Roger Forbes on Speedfreek's Signature Style, the Miami Twist, and 305 Fest
Over the years, a fair share of music promoters have made their respective marks on the local music scene. While some have come and go, many others have soldiered on in thankless capacities. Their contributions have been at the forefront of making (or at least trying to make) South Florida a viable and lucrative destination for touring bands.
As of recent, the local punk and hardcore scene received a much-needed shot in the vein thanks to the efforts of the Speedfreek crew. Roger Forbes and Torche's Rick Smith developed a unique way of bringing bands to our backyard.
We recently had a chance to catch up with one-half of Speedfreak, Roger Forbes, to shed some light on their approach and on the upcoming and promising 305 Fest 2012.
New Times: How did the whole Speedfreek thing come about?
Roger Forbes: My partner Rick Smith started doing shows under the Speedfreek name a while ago. I moved to Miami from Boston in 2001 and became friends with Rick through mutual friends and from seeing each other at the same shows. It wasn't until November of 2011 that we got into business together with the Speedfreek thing.
This would've been the DropDead show, right?
Yes, because of my corporate day life, which is a bit of an anomaly in this scene, he asked me if I wanted to financially partner with him on a short tour that he was booking with them. I love that band and used to see them when I lived up north. We did the show, and it went really well. Afterward, I was like: Rick, you wanna keep doing shows together with this Speedfreek thing? And he was like, fuck yeah!
We work really well together and have similar interests in graphic design and music.
We're also pretty evenly matched in that I do well with the negotiations with club owners, management, and sponsors while Rick has tons of experience in booking bands and negotiating with the artists themselves.
Noothgrush - "Dianoga"
So what sets the Speedfreek style aside from others?
Speedfreek does something that wasn't really happening down here. We fly in the bands that we book for one-off shows rather than tours. Miami gets skipped a lot on tours because geographically we are so out of the way. Now people all over the country are noticing that Miami is getting all the good shows.
Since we started working together, we've done shows with DropDead, D.C.'s Coke Bust, Disciples of Christ, grindcore legends Phobia, Magrudergrind, Hawg Jaw, In Defence, sludge metal legends EyeHateGod, Weedeater, ASG, and many, many more.
And now you guys have taken over the 305 Fest; how did that come about?
305 Fest was offered to me by one of the former organizers in February. They didn't want to do it anymore because of some issues they ran into last year, and I'm thinking that they noticed that we had some money to be flying in all these bands and might be able to take the fest to a different level. I told them that I was definitely interested in taking it over, and when I talked to Rick about it, he was into it too.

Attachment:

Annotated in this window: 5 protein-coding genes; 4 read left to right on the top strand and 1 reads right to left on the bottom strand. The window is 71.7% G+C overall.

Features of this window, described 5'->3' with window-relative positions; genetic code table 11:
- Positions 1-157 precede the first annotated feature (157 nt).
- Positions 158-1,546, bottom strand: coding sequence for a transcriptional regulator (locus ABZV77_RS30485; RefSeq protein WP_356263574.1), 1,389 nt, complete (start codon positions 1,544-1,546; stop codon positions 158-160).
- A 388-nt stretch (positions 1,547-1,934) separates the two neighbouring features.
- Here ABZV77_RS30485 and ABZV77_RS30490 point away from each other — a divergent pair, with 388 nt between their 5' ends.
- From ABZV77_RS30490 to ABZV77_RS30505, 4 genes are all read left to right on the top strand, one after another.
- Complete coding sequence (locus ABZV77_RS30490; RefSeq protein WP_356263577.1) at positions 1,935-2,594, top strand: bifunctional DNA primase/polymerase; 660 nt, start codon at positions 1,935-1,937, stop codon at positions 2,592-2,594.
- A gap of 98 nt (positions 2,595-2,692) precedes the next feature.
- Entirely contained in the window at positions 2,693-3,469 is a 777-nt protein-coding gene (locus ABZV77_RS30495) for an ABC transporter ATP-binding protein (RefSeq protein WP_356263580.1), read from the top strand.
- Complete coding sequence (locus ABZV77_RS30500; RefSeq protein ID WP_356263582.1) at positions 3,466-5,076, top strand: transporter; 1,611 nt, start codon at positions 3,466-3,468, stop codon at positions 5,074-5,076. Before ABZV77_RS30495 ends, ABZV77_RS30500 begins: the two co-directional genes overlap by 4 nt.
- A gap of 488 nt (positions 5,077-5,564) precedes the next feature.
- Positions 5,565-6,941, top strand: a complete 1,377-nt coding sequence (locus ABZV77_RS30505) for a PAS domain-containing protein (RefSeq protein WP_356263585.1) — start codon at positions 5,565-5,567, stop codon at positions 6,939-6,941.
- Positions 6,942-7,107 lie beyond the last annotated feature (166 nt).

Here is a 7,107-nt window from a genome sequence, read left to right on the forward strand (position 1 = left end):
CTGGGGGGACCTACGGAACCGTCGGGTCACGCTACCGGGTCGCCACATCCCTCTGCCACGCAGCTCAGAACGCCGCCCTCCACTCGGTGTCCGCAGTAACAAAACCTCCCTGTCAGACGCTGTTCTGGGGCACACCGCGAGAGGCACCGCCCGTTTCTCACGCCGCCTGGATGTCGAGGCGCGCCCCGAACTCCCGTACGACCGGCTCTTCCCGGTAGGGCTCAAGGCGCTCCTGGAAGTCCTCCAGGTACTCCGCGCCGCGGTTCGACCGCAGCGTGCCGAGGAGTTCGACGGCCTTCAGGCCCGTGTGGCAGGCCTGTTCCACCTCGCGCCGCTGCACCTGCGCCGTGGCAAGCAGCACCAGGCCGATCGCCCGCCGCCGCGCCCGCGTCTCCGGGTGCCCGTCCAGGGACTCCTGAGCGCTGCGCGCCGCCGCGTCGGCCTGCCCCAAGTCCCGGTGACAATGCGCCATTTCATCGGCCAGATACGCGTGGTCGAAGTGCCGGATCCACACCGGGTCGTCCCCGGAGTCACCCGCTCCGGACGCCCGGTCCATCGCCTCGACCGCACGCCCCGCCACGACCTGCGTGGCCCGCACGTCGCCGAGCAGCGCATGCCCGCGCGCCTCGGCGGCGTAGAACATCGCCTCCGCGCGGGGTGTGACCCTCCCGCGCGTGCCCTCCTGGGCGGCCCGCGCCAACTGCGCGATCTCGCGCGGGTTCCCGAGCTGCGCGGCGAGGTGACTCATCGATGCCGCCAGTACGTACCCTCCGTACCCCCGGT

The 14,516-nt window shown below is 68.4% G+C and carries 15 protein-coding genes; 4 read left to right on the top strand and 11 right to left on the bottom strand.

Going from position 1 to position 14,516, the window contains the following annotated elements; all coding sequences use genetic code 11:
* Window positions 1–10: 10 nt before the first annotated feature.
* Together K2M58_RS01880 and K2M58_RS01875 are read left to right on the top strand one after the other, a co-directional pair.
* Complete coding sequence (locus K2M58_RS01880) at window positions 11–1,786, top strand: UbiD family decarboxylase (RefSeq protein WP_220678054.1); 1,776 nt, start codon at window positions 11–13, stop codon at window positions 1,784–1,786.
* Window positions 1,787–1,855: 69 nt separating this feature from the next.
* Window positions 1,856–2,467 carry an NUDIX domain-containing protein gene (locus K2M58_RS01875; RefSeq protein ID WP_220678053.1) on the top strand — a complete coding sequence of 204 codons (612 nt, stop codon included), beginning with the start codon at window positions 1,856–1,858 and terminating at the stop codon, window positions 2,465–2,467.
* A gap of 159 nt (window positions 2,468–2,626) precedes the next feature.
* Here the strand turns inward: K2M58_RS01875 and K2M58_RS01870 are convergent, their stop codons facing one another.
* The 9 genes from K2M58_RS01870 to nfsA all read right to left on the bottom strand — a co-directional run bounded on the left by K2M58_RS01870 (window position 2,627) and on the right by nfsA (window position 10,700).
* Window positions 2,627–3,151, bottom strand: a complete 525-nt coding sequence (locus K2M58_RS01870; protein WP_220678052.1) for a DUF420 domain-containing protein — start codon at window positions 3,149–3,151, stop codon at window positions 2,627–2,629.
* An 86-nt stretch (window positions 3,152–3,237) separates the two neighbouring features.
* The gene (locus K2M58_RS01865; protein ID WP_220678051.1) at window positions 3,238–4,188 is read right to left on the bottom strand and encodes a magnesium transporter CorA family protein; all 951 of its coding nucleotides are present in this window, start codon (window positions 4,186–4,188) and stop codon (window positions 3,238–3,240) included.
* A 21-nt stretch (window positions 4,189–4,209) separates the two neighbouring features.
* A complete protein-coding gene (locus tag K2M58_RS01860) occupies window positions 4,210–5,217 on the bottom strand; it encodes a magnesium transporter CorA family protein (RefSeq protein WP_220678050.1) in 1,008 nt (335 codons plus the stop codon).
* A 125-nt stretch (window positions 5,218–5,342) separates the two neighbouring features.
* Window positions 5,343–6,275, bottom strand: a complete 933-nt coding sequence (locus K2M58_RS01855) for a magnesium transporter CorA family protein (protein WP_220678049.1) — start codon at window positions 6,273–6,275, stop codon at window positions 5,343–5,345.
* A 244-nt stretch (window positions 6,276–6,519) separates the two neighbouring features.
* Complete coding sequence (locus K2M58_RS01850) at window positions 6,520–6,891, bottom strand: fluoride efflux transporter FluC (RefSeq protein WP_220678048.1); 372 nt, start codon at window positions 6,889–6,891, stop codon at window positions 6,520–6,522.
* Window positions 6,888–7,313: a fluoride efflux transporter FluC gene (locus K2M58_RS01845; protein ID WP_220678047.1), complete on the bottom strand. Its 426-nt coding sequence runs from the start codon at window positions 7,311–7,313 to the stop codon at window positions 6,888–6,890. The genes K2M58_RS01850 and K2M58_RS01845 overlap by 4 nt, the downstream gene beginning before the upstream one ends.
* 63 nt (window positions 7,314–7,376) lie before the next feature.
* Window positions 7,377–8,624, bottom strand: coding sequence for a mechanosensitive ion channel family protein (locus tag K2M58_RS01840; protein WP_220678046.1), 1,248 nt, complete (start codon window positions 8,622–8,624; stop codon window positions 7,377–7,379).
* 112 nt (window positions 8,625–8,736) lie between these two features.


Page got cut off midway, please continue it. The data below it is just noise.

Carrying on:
I know that when you announced that you'd be doing it, I sent in, like many others, a wish list of bands I'd love to see on stage. How did you guys pick your lineup?
We both sat at a bar one night writing down lists of bands on napkins that we wanted to fly into Miami, and as we were going through the lists, it seemed like in every name we listed, either he or I knew someone in the band and could deal with them directly.
Rick has been drumming for touring bands (Torche, Shitstorm, Post Teens, etc.) for a long time, and he has made friends with a lot of bands out on the road. I've been going to shows in Boston, New York, and Miami for longer than I care to admit and have gotten to know a lot of bands and promoters over the years.
This festival is a lot of work. Flights, hotels, negotiating booking fees, scheduling, backline, transportation, promotion, press, etc.Bastard Noise - "Dedication to Man"
What can we expect of this year's Fest?
This year, we brought 305 Fest back to Churchill's, where we do all of our Miami shows, and have about 50 bands booked for the actual fest, which takes place from July 6 to the 8 with a prefest show on Thursday, July 5. Unlike previous versions, we decided to book mostly South Florida bands but with the added Speedfreek touch of booking and flying in some amazing headliners from different parts of the country like Noothgrush and Bastard Noise.
We're getting a lot of national and even some international attention for this year's festival and lineup. But we're also going to give it a very Miami twist with DJ Juan Basshead taking to the air every night after the last band finishes, performing sets of Miami bass, ghetto tech, electro-bounce, and stuff like that. We thought that would be a fun way to end each night and to give people who travel from other states a taste of Miami flavor.
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